Thursday, October 30, 2008
Upon Directing Hamlet
Tom Newman: Hamlet isn't just Hamlet. Oh no, no, no. Oh, no. Hamlet is me. Hamlet is Bosnia. Hamlet is this desk. Hamlet is the air. Hamlet is my grandmother. Hamlet is everything you ever thought about sex, about geology…
Joe Harper: Geology?
Tom Newman: In a very loose sense, or course.
--- from Kenneth Branagh’s In the Bleak Midwinter
I’ve never seen the film in which the above lines are delivered but, out of context, they seem to me to address the greatness of Hamlet. The exchange not only suggests the multiplicity of the play but also the meta-textual arena through which we must experience it. Hamlet isn’t singularly profound according to an “objective” literary valuation --- we make it great (I couldn’t decide whether to italicize “we” or “make” right there). Appreciation of Shakespeare’s writing is often directed (imposed?) by academic context but, better looked into, the apparatus of valuation becomes as complicated and informative as the work (in its “central” position --- though I use the idea of centrality tentatively because the two aspects that perpetuate the text are probably inseparable and centrifugal). As a director I have developed an approach to Hamlet that I’m now applying through performance; I have come to understand that unqualified awe must be eschewed with deconstructive rigor in a movement toward significant awareness of the play. Since actors that I work with tend to be more comfortable with a process reliant on psychological causality and empathy it’s a challenge to expect them to be able to apply conceptualism that dislodges a motivational approach. Example: my sense of the “character” of Hamlet, developed by protracted close readings through various critical lenses, became more of a critique of coherent identity (or a positive recasting of Eliot’s complaints predicated on an attachment to an “objective correlative”) that reinterpreted Hamlet’s conflict as a schizophrenic fragmentation of selves unable to properly conflate within the dramatic context of the play. That’s a terribly devilish, maybe nearly impossible, intellectualization to ask an actor to viscerally express. Yet, according to a formalist reading, performative identity is a major theme. It’s not a matter of striking a balance between the soldier, courtier, and scholar that are remarked to be all in him --- Hamlet must also be an intertextual being; he must somehow also be this desk. One of the many stylistic/thematic choices we’ve made in rehearsals is to represent Yorrick’s skull with a large mirror that Hamlet stands in front of as he recites his famous lines --- upon considering death’s invalidation of personal existence Hamlet is facing not only a reflection of himself but of the entire audience seated behind him. The thematic conflation that constitutes the skull unfolds into a visualized network of meaning that encompasses not just the fictive situation of the drama but also the context of the production itself. This is the most challenging project I have ever attempted in my life. Although I work often as an (autodidactic) director, I am a writer, both by vocation and education, and feel most operational when embracing the gifts of solitude and interiority that practitioners of my craft tend to put to best use. The collaborative plane on which theater occurs messily affronts my abilities of artistic expression in ways both destabilizing and engaging. The writer’s struggle is private and intellectual while the director’s is discursive and interpersonal. In rehearsal the other day I had to instruct an actor how to move as slow as possible across the stage, without ever standing still, while carrying a very heavy and gnarled tree trunk on his back and delivering lines --- the experience, uncannily, felt like a literalized rendition of the introverted endeavor of the writer in a way that used the interactive grammar of performance. The aspect of theater that I most enjoy when I direct is watching and shaping the relational movement of bodies and beings articulating a text in exciting ways. While watching actors find their way through the material and across the stage with each other, when it really works, I sometimes find myself unable to remain still and begin to pace eagerly in the shadows where I attentively observe. Putting on Hamlet is a way of becoming Hamlet; maybe that’s as much a part of the thing as reading it and thinking about it.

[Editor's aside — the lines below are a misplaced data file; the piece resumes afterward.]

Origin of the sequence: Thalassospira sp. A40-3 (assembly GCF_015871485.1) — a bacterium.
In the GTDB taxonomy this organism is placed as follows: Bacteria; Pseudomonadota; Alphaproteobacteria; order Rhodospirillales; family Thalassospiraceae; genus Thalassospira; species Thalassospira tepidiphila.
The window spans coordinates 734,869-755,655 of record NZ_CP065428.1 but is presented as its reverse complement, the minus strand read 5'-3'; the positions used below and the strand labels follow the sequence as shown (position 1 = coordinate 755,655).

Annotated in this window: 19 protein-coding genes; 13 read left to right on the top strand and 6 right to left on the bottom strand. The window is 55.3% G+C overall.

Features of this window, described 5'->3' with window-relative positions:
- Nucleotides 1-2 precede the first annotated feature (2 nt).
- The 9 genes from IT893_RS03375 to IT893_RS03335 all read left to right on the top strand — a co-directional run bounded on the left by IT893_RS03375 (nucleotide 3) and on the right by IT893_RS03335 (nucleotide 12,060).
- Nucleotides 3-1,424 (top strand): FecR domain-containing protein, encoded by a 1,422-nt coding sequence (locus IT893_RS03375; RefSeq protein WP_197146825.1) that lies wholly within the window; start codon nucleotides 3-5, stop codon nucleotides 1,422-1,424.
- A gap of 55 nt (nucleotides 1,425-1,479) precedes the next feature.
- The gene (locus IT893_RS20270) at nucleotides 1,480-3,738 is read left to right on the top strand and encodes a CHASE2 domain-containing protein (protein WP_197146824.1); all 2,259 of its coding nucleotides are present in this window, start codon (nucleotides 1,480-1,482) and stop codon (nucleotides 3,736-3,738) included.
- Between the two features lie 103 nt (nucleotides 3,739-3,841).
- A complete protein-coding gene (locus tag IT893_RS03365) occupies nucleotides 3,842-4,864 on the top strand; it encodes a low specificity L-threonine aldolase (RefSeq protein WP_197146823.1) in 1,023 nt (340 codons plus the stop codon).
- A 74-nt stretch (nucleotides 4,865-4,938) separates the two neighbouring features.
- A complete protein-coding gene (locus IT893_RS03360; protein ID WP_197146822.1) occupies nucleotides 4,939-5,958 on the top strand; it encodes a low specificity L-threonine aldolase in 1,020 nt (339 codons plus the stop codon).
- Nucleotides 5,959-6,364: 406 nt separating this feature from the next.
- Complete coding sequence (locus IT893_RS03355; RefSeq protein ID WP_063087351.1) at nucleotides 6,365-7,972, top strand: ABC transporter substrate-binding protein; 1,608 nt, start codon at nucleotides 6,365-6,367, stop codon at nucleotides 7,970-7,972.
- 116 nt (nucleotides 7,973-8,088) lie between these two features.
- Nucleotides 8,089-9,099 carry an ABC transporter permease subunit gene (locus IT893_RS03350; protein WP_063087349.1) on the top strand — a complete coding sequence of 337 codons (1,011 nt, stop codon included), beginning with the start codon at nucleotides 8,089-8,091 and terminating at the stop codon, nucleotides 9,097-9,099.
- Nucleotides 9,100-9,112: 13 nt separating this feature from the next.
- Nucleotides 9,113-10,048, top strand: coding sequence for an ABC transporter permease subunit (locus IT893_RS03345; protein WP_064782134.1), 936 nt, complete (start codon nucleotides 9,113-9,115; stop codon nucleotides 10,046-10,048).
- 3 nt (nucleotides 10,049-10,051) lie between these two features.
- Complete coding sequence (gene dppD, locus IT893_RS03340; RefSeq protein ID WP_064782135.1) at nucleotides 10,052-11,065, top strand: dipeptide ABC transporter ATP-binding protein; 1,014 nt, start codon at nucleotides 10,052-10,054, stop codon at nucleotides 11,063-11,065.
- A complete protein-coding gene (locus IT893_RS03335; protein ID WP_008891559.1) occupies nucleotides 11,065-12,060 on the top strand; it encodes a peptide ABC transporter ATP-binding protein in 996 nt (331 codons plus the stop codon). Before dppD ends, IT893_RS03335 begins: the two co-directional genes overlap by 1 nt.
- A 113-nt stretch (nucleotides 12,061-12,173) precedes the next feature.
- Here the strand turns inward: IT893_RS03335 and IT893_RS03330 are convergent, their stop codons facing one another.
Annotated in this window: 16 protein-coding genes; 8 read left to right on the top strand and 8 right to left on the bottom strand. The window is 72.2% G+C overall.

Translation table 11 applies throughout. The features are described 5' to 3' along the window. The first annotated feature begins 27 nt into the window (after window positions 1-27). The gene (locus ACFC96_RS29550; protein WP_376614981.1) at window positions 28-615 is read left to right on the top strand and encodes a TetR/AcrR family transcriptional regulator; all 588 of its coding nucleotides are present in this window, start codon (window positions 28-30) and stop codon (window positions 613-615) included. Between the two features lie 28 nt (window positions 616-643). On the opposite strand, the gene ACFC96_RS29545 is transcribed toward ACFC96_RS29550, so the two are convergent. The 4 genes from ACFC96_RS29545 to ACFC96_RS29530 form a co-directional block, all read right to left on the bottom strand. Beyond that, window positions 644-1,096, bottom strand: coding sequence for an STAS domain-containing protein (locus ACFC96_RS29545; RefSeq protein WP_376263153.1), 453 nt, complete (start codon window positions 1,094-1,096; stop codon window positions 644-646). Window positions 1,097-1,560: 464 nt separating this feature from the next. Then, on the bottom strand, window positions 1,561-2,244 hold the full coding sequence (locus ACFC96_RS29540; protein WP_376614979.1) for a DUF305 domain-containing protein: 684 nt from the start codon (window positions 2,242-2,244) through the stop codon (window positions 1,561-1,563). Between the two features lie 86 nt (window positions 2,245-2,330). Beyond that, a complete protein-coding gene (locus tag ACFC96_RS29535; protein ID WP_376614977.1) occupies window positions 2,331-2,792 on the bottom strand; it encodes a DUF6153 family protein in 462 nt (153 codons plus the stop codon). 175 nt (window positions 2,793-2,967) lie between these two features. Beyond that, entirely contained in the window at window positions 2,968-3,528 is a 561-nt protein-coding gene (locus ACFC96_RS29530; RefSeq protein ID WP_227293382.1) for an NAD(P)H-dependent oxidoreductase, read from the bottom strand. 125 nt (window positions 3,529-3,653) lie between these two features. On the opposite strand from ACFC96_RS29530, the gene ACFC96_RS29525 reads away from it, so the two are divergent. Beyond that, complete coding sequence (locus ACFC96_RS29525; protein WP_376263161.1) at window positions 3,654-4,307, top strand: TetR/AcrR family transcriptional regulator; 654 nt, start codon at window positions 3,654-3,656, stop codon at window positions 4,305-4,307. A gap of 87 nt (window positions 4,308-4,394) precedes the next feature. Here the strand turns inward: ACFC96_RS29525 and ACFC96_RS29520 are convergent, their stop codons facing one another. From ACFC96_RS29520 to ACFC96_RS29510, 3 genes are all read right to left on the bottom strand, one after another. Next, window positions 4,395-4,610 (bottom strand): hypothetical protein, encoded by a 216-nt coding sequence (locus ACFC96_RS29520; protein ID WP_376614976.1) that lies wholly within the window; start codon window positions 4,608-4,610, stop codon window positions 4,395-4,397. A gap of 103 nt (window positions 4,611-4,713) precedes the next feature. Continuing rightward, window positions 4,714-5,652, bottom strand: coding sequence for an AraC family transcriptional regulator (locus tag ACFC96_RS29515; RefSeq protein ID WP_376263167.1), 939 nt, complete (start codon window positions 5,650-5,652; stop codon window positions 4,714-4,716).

(Lonely Christopher, web editor.)